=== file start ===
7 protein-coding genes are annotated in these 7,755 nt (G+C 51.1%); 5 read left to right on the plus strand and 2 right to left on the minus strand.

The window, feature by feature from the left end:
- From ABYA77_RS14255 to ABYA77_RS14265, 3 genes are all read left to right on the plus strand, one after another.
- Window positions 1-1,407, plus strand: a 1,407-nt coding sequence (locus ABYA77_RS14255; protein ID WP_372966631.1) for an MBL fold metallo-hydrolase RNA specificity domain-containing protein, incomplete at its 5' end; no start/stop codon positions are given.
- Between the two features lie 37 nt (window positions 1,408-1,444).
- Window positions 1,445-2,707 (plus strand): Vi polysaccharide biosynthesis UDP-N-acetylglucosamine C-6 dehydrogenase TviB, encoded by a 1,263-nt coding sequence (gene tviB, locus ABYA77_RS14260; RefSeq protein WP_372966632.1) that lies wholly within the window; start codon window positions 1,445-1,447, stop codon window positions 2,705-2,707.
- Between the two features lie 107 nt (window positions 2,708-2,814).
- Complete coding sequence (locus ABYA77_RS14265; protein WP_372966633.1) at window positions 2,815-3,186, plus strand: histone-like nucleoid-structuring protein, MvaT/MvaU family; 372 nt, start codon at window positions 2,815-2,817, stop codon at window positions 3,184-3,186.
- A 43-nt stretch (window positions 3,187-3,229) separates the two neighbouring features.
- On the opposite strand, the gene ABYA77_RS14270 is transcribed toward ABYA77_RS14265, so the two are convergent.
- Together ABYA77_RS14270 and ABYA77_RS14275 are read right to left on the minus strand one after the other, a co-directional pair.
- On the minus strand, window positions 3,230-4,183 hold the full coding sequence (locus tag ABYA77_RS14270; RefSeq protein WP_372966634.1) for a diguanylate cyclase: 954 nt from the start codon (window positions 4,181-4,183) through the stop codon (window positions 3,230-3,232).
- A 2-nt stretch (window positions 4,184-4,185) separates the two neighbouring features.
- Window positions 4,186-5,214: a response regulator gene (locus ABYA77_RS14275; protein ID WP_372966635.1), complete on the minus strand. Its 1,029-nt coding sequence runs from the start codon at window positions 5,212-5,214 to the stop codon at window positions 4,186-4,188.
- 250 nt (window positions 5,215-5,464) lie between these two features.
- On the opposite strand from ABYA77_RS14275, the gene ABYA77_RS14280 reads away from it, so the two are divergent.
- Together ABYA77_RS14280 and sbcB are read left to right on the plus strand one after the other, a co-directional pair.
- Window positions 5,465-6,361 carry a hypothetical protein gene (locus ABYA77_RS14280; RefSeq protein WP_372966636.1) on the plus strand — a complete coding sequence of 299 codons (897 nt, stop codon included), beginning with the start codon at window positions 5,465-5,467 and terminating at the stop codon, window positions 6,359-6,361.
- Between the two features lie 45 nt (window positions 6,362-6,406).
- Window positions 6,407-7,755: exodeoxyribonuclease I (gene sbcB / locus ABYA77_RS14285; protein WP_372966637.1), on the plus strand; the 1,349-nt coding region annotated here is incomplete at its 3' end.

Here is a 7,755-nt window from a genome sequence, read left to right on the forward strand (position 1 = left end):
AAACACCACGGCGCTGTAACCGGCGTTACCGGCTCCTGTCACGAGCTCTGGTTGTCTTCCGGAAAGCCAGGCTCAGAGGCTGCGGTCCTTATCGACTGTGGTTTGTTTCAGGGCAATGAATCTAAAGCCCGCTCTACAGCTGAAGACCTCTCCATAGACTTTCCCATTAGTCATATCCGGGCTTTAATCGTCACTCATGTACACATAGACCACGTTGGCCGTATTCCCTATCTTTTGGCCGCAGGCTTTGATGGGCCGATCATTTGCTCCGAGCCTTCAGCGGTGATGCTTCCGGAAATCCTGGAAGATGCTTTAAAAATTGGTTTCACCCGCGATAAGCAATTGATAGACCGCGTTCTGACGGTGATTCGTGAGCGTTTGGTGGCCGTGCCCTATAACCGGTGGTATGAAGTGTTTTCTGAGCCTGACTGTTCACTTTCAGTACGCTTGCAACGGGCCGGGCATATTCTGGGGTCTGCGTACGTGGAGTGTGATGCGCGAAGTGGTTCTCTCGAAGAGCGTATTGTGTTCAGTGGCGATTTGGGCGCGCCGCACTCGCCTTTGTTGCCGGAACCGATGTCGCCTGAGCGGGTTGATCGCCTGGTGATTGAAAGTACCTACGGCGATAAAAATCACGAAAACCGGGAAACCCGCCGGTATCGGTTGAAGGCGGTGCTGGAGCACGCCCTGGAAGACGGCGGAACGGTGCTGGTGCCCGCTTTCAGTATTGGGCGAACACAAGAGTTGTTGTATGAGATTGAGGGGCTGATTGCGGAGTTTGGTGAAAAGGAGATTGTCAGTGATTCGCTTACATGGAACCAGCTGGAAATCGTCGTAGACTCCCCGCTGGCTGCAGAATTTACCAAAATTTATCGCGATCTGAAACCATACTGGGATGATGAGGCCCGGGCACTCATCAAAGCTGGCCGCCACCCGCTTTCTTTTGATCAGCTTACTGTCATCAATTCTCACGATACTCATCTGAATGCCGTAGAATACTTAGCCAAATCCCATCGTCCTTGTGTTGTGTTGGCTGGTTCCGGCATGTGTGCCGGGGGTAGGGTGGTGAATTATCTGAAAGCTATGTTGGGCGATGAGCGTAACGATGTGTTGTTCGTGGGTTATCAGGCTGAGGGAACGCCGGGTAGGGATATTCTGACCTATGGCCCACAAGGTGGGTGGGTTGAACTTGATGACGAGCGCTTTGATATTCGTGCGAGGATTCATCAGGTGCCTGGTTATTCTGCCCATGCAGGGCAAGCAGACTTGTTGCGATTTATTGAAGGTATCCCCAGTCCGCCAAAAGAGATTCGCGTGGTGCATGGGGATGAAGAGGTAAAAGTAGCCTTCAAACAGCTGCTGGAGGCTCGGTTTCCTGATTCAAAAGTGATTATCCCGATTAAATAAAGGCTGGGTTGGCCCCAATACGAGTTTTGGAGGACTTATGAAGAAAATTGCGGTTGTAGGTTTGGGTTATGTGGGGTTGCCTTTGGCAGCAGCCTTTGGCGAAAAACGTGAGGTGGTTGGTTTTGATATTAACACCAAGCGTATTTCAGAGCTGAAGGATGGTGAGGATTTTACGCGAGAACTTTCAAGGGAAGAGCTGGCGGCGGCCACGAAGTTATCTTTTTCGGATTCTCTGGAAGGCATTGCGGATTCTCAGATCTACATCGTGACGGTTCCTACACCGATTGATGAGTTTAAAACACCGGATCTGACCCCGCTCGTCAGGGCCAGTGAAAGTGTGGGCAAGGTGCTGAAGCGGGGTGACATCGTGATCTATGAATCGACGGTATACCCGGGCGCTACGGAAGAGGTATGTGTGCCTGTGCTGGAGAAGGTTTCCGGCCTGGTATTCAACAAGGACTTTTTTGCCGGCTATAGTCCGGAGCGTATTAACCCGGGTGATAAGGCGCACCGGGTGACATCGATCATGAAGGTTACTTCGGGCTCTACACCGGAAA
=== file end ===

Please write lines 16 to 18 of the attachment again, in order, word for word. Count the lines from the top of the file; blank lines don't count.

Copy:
- On the opposite strand from ABYA77_RS14275, the gene ABYA77_RS14280 reads away from it, so the two are divergent.
- Together ABYA77_RS14280 and sbcB are read left to right on the plus strand one after the other, a co-directional pair.
- Window positions 5,465-6,361 carry a hypothetical protein gene (locus ABYA77_RS14280; RefSeq protein WP_372966636.1) on the plus strand — a complete coding sequence of 299 codons (897 nt, stop codon included), beginning with the start codon at window positions 5,465-5,467 and terminating at the stop codon, window positions 6,359-6,361.